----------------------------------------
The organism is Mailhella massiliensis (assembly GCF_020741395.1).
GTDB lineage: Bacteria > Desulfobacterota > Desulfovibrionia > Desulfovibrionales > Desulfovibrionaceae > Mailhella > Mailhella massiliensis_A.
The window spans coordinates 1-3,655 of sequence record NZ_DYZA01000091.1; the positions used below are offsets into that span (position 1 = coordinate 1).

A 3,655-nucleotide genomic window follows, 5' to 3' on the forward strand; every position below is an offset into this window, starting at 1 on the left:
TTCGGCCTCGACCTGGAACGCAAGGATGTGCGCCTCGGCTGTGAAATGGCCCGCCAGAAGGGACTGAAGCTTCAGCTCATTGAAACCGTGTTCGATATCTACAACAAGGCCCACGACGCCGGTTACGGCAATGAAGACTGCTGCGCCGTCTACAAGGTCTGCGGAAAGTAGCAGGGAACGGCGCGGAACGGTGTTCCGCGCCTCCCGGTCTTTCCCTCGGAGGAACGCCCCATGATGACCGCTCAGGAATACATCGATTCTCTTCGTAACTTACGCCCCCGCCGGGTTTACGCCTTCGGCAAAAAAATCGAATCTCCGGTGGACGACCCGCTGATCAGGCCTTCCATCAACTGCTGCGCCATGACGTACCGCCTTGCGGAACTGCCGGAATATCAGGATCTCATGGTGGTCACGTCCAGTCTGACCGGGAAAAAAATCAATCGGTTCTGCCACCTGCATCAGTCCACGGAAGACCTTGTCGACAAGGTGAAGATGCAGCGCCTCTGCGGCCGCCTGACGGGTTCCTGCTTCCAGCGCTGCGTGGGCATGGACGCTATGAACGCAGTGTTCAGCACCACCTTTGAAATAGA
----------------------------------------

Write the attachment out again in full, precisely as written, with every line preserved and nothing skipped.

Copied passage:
The organism is Mailhella massiliensis (assembly GCF_020741395.1).
GTDB lineage: Bacteria > Desulfobacterota > Desulfovibrionia > Desulfovibrionales > Desulfovibrionaceae > Mailhella > Mailhella massiliensis_A.
The window spans coordinates 1-3,655 of sequence record NZ_DYZA01000091.1; the positions used below are offsets into that span (position 1 = coordinate 1).

A 3,655-nucleotide genomic window follows, 5' to 3' on the forward strand; every position below is an offset into this window, starting at 1 on the left:
TTCGGCCTCGACCTGGAACGCAAGGATGTGCGCCTCGGCTGTGAAATGGCCCGCCAGAAGGGACTGAAGCTTCAGCTCATTGAAACCGTGTTCGATATCTACAACAAGGCCCACGACGCCGGTTACGGCAATGAAGACTGCTGCGCCGTCTACAAGGTCTGCGGAAAGTAGCAGGGAACGGCGCGGAACGGTGTTCCGCGCCTCCCGGTCTTTCCCTCGGAGGAACGCCCCATGATGACCGCTCAGGAATACATCGATTCTCTTCGTAACTTACGCCCCCGCCGGGTTTACGCCTTCGGCAAAAAAATCGAATCTCCGGTGGACGACCCGCTGATCAGGCCTTCCATCAACTGCTGCGCCATGACGTACCGCCTTGCGGAACTGCCGGAATATCAGGATCTCATGGTGGTCACGTCCAGTCTGACCGGGAAAAAAATCAATCGGTTCTGCCACCTGCATCAGTCCACGGAAGACCTTGTCGACAAGGTGAAGATGCAGCGCCTCTGCGGCCGCCTGACGGGTTCCTGCTTCCAGCGCTGCGTGGGCATGGACGCTATGAACGCAGTGTTCAGCACCACCTTTGAAATAGA